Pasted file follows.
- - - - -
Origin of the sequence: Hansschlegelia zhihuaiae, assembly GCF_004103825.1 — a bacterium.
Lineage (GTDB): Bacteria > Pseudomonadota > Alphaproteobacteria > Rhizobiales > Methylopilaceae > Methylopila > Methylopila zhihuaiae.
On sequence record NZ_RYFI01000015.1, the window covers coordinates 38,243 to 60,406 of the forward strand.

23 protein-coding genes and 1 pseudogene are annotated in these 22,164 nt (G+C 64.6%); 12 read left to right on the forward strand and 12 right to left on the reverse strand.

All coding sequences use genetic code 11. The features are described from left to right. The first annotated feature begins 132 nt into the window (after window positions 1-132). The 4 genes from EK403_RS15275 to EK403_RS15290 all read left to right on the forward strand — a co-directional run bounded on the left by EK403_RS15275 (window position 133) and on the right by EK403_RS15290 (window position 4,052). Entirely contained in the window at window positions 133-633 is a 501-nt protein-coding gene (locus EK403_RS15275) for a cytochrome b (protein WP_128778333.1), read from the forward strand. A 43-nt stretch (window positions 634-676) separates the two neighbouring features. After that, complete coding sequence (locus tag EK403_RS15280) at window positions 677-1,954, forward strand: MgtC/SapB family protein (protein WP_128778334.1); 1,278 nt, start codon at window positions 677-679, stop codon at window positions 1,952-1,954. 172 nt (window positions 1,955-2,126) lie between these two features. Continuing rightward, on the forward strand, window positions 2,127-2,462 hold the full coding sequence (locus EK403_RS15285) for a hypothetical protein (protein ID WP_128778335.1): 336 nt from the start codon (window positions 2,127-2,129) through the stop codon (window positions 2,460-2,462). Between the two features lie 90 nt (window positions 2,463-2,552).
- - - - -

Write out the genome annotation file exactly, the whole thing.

Origin of the sequence: Hansschlegelia zhihuaiae, assembly GCF_004103825.1 — a bacterium.
Lineage (GTDB): Bacteria > Pseudomonadota > Alphaproteobacteria > Rhizobiales > Methylopilaceae > Methylopila > Methylopila zhihuaiae.
On sequence record NZ_RYFI01000015.1, the window covers coordinates 38,243 to 60,406 of the forward strand.

23 protein-coding genes and 1 pseudogene are annotated in these 22,164 nt (G+C 64.6%); 12 read left to right on the forward strand and 12 right to left on the reverse strand.

All coding sequences use genetic code 11. The features are described from left to right. The first annotated feature begins 132 nt into the window (after window positions 1-132). The 4 genes from EK403_RS15275 to EK403_RS15290 all read left to right on the forward strand — a co-directional run bounded on the left by EK403_RS15275 (window position 133) and on the right by EK403_RS15290 (window position 4,052). Entirely contained in the window at window positions 133-633 is a 501-nt protein-coding gene (locus EK403_RS15275) for a cytochrome b (protein WP_128778333.1), read from the forward strand. A 43-nt stretch (window positions 634-676) separates the two neighbouring features. After that, complete coding sequence (locus tag EK403_RS15280) at window positions 677-1,954, forward strand: MgtC/SapB family protein (protein WP_128778334.1); 1,278 nt, start codon at window positions 677-679, stop codon at window positions 1,952-1,954. 172 nt (window positions 1,955-2,126) lie between these two features. Continuing rightward, on the forward strand, window positions 2,127-2,462 hold the full coding sequence (locus EK403_RS15285) for a hypothetical protein (protein ID WP_128778335.1): 336 nt from the start codon (window positions 2,127-2,129) through the stop codon (window positions 2,460-2,462). Between the two features lie 90 nt (window positions 2,463-2,552).